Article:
(j) Guaranty agreements of the Small Business Administration of the United States Government;

(k) Bonds or obligations of any county, city, village, metropolitan utilities district, public power and irrigation district, sewer district, fire protection district, rural water district, or school district in this state which have been issued and registered as required by law or which have been issued under the direction and with the approval of the Auditor of Public Accounts;

(l) Bonds of the State of Nebraska or of any other state which are purchased by the Board of Educational Lands and Funds of this state for investment in the permanent school fund or which are purchased by the state investment officer of this state for investment in the permanent school fund;

(m) Bonds or obligations of another state, or a political subdivision of another state, which are rated within the two highest classifications of prime by at least one of the standard rating services;

(n) Warrants of the State of Nebraska;

(o) Warrants of any county, city, village, local hospital district, or school district in this state; and

(p) Irrevocable, nontransferable, unconditional standby letters of credit issued by the Federal Home Loan Bank of Topeka.

The authority of the state and political subdivisions to accept securities as defined in § 77-2387 is expressly provided for in the Act. Neb. Rev. Stat. § 77-2364 (1996) in part states, "[t]he State of Nebraska and any political subdivision in this State are hereby given the right and authority to accept such bonds or, in lieu thereof, such giving of security as provided in the act. . . . " Additional authority is set forth in Neb. Rev. Stat. § 77-2397 (1996) for accepting deposits, pledges and security interests in assets.

The legislative history of the Act has been reviewed to ascertain the scope of authority of the state and political subdivisions to restrict or limit types and classes of investments which may be accepted to secure the deposit of public funds. To the extent there is any ambiguity or lack of clarity in the provisions of an act, legislative history may be resorted to for purposes of ascertaining legislative intent. Legislative intent is the cardinal rule in statutory construction to ascertain the meaning of the provisions of an act. County of Lancaster v. Maser, 224 Neb. 566, 400 N.W.2d 238 (1997); Iske v. Papio Nat. Resources Dist., 218 Neb. 39, 352 N.W.2d 172 (1984). A statute is open to construction where the language used requires interpretation or may reasonably be considered ambiguous. Omaha P.P. Dist. v. Nebraska State Tax Commissioner, 210 Neb. 309, 314 N.W.2d 246 (1982).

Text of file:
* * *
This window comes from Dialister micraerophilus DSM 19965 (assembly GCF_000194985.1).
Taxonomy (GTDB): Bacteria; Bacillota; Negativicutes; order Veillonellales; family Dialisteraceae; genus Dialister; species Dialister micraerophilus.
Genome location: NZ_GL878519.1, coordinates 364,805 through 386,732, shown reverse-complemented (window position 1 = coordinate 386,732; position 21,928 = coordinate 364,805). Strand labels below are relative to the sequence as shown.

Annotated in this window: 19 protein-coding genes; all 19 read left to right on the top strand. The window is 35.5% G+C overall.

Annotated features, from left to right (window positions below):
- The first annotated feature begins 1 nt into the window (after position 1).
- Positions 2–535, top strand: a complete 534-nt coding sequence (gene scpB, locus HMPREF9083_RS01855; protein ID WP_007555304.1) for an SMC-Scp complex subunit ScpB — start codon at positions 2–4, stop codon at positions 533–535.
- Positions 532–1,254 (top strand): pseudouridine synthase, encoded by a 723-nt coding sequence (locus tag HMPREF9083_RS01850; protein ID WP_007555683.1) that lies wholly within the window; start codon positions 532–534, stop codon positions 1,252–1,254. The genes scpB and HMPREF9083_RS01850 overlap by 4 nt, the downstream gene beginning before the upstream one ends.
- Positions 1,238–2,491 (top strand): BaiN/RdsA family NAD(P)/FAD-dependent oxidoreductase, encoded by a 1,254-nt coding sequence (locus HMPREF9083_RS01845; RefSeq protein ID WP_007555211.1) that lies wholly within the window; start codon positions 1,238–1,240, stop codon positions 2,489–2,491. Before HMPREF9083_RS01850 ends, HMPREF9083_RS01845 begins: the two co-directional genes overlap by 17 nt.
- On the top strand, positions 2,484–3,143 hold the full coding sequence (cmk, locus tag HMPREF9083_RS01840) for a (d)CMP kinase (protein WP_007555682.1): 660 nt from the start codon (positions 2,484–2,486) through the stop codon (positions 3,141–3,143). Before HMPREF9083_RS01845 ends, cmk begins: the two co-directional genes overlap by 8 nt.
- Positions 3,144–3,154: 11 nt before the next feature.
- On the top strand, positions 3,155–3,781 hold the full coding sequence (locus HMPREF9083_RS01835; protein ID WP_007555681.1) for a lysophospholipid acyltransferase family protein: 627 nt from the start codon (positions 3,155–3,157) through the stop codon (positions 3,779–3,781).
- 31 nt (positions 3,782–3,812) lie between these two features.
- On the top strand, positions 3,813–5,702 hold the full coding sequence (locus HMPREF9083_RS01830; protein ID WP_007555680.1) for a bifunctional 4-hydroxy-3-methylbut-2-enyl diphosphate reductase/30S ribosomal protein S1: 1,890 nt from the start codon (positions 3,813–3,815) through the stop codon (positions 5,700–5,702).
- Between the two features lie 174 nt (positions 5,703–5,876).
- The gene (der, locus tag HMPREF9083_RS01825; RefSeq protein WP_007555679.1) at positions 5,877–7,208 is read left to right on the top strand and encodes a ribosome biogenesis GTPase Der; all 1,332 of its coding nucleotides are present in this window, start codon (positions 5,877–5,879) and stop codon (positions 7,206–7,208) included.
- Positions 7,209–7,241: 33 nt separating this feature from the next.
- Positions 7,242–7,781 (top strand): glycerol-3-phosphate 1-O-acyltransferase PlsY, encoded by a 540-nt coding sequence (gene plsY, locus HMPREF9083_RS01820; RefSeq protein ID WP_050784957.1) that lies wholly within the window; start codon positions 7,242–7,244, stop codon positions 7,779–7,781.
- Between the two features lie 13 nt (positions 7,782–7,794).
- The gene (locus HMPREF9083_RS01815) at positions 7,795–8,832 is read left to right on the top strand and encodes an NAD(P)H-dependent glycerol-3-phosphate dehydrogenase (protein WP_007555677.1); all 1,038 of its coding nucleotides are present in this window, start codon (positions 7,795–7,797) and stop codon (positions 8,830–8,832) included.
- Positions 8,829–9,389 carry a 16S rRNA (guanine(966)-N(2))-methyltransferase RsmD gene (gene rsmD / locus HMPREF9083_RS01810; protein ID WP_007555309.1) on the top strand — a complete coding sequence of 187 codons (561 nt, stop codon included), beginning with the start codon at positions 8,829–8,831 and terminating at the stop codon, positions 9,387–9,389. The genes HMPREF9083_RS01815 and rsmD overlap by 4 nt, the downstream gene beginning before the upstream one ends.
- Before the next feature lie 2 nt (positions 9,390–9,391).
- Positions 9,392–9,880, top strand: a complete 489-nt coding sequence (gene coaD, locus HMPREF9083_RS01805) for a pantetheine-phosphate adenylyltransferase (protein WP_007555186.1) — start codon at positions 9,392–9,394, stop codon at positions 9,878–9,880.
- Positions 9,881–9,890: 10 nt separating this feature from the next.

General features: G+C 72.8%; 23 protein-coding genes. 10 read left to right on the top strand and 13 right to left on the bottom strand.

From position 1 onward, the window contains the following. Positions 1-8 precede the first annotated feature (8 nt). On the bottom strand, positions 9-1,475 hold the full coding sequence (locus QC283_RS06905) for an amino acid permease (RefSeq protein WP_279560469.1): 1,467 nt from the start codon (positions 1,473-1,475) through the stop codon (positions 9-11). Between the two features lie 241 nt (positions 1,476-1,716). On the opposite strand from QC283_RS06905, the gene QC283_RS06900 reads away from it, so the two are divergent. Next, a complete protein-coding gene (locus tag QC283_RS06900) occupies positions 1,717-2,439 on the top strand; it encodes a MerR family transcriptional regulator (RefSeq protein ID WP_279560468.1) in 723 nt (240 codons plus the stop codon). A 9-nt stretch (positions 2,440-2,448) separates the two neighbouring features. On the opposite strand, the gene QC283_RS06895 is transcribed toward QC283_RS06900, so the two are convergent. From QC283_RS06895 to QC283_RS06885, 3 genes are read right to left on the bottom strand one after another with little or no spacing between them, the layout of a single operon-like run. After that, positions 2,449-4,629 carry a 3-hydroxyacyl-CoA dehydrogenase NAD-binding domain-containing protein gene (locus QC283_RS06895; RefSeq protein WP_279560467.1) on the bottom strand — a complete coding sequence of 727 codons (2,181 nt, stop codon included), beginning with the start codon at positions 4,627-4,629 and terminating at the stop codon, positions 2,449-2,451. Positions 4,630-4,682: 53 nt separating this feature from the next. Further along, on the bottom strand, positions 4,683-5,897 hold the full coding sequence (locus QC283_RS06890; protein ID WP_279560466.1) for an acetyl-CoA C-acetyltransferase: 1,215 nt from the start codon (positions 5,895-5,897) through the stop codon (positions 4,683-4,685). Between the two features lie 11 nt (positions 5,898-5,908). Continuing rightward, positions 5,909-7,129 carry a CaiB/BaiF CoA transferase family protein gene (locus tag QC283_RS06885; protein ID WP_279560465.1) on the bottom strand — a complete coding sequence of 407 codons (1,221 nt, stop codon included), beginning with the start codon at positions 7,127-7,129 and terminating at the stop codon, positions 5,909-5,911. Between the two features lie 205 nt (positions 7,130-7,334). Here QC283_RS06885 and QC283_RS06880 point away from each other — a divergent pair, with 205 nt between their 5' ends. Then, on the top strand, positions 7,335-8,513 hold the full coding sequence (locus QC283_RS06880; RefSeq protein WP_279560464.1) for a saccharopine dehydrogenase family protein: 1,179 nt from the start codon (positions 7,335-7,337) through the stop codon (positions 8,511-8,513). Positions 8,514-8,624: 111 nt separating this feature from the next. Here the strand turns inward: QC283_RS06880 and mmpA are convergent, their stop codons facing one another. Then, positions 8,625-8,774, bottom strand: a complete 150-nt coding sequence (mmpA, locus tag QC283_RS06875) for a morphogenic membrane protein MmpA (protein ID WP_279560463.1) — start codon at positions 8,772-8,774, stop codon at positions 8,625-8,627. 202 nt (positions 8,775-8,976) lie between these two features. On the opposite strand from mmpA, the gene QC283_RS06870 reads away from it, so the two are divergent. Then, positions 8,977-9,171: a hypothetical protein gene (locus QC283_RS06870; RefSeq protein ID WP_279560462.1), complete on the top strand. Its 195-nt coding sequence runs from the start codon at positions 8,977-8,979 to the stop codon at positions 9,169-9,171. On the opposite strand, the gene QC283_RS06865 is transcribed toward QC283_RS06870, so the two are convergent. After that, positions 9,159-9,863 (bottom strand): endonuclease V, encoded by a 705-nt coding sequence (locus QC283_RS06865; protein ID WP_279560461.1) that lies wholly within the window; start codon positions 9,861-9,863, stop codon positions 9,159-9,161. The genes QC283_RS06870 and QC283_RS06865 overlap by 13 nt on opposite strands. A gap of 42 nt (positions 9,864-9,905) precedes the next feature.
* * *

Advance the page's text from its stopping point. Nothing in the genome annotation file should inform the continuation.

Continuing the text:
The legislative history of the act supports the conclusion that the classes of investments detailed in § 77-2387 may be restricted or limited by governing authorities. Testimony at the committee hearing includes the following discourse:

SENATOR WITEK: Now, is there a list of some kind of criteria to make sure that those are all solid for all of those . . . for all of the different organizations? I imagine that . . . I don't know, maybe part of the reason that it was inequitable to begin with was maybe some cities or some larger subdivisions required more secure investments. I mean, . . .

BOB HALLSTROM: I don't know that . . .

SENATOR WITEK: . . . I don't know how that happened.

BOB HALLSTROM: . . . that was behind it. Originally, I think what happened was just the reverse, that as we have come along and adopted new forms of investment securities that are appropriate to be pledged, that they have been added as we went along, but have not been added uniformly to all of the political subdivisions. The Airport Authority doesn't necessarily come in and ask each and every time we add something new to the counties or the cities or for the State Treasurer. The other thing that I'd note on that is that, obviously, there are differences within the investments, and if there is any particular subdivision that has a question regarding the appropriateness of a particular investment that's listed on the statutory laundry list, they can and do routinely pass board resolutions to limit the types of securities, for example, that they will accept. Some bankers get frustrated with that, but that is the law and that's the way that it's designed to work. Is it . . . if the particular board feels that, I know what U.S. government securities are and I feel comfortable with them and I'd just as soon have that and nothing else, they can pass a resolution to that effect and that's what they get.

SENATOR WITEK: So the state law will contain all the possibilities, but they can still be looked at carefully and adopted by the local decision makers?

BOB HALLSTROM: Ultimately, the local board makes the decision as to how much of that list the bank has the flexibility to draw from.

SENATOR WITEK: So the bank doesn't make that decision, the local elected officials do?

BOB HALLSTROM: That is correct.

Hearing on LB 1274, 94 Session Legis. 1996, p. 19 (Feb. 5, 1995) (Statements of Senator Kate Witek and Robert Hallstrom, representing NE Bankers Assn.).

In summary, it is our opinion that the bond requirements of the two acts refer to a deposit guaranty bond underwritten by an insurance company. It is further our opinion that the Nebraska Investment Council, acting through the State Investment Officer, is authorized to restrict the types and classes of investments furnished by depository institutions to secure the deposit of public funds.

Sincerely,

DON STENBERG

Attorney General

Fredrick F. Neid

Assistant Attorney General